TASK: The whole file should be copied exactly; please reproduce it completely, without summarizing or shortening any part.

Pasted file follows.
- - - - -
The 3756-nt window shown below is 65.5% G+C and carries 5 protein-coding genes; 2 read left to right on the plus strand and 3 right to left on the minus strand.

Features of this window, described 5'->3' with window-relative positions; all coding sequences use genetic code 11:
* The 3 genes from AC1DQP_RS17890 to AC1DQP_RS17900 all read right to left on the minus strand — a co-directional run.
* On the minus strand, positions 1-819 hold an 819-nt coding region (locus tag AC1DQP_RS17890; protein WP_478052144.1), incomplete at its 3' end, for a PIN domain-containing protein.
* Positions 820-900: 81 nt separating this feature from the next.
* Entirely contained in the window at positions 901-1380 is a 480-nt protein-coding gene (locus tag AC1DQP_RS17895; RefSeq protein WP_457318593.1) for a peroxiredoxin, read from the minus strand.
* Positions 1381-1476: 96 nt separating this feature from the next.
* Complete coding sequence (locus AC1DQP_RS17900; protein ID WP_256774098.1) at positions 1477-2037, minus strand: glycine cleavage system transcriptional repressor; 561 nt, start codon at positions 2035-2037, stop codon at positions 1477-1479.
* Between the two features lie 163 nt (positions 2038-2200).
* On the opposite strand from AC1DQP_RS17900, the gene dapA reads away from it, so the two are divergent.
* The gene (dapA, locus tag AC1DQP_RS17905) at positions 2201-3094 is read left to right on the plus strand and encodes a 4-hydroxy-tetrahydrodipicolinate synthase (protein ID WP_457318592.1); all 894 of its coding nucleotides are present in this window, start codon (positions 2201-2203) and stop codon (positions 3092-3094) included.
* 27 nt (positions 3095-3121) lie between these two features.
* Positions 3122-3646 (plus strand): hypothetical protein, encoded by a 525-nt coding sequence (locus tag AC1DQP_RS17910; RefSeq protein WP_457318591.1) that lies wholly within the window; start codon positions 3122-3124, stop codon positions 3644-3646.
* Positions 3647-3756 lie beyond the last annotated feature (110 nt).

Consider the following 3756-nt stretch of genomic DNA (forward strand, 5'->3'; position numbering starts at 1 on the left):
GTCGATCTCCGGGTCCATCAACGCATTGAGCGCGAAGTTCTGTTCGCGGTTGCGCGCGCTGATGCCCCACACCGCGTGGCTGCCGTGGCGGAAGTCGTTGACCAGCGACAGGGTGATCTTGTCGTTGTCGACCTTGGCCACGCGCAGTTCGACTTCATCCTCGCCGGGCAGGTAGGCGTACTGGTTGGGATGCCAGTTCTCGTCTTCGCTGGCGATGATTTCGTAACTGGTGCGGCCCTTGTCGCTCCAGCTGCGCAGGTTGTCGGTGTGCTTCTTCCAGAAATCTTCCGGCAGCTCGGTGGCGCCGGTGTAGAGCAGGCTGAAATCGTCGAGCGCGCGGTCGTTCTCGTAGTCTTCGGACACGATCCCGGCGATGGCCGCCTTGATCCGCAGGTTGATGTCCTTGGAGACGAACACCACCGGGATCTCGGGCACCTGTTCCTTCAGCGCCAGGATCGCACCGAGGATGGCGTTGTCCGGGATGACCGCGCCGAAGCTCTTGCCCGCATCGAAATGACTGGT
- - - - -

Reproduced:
The 3756-nt window shown below is 65.5% G+C and carries 5 protein-coding genes; 2 read left to right on the plus strand and 3 right to left on the minus strand.

Features of this window, described 5'->3' with window-relative positions; all coding sequences use genetic code 11:
* The 3 genes from AC1DQP_RS17890 to AC1DQP_RS17900 all read right to left on the minus strand — a co-directional run.
* On the minus strand, positions 1-819 hold an 819-nt coding region (locus tag AC1DQP_RS17890; protein WP_478052144.1), incomplete at its 3' end, for a PIN domain-containing protein.
* Positions 820-900: 81 nt separating this feature from the next.
* Entirely contained in the window at positions 901-1380 is a 480-nt protein-coding gene (locus tag AC1DQP_RS17895; RefSeq protein WP_457318593.1) for a peroxiredoxin, read from the minus strand.
* Positions 1381-1476: 96 nt separating this feature from the next.
* Complete coding sequence (locus AC1DQP_RS17900; protein ID WP_256774098.1) at positions 1477-2037, minus strand: glycine cleavage system transcriptional repressor; 561 nt, start codon at positions 2035-2037, stop codon at positions 1477-1479.
* Between the two features lie 163 nt (positions 2038-2200).
* On the opposite strand from AC1DQP_RS17900, the gene dapA reads away from it, so the two are divergent.
* The gene (dapA, locus tag AC1DQP_RS17905) at positions 2201-3094 is read left to right on the plus strand and encodes a 4-hydroxy-tetrahydrodipicolinate synthase (protein ID WP_457318592.1); all 894 of its coding nucleotides are present in this window, start codon (positions 2201-2203) and stop codon (positions 3092-3094) included.
* 27 nt (positions 3095-3121) lie between these two features.
* Positions 3122-3646 (plus strand): hypothetical protein, encoded by a 525-nt coding sequence (locus tag AC1DQP_RS17910; RefSeq protein WP_457318591.1) that lies wholly within the window; start codon positions 3122-3124, stop codon positions 3644-3646.
* Positions 3647-3756 lie beyond the last annotated feature (110 nt).

Consider the following 3756-nt stretch of genomic DNA (forward strand, 5'->3'; position numbering starts at 1 on the left):
GTCGATCTCCGGGTCCATCAACGCATTGAGCGCGAAGTTCTGTTCGCGGTTGCGCGCGCTGATGCCCCACACCGCGTGGCTGCCGTGGCGGAAGTCGTTGACCAGCGACAGGGTGATCTTGTCGTTGTCGACCTTGGCCACGCGCAGTTCGACTTCATCCTCGCCGGGCAGGTAGGCGTACTGGTTGGGATGCCAGTTCTCGTCTTCGCTGGCGATGATTTCGTAACTGGTGCGGCCCTTGTCGCTCCAGCTGCGCAGGTTGTCGGTGTGCTTCTTCCAGAAATCTTCCGGCAGCTCGGTGGCGCCGGTGTAGAGCAGGCTGAAATCGTCGAGCGCGCGGTCGTTCTCGTAGTCTTCGGACACGATCCCGGCGATGGCCGCCTTGATCCGCAGGTTGATGTCCTTGGAGACGAACACCACCGGGATCTCGGGCACCTGTTCCTTCAGCGCCAGGATCGCACCGAGGATGGCGTTGTCCGGGATGACCGCGCCGAAGCTCTTGCCCGCATCGAAATGACTGGT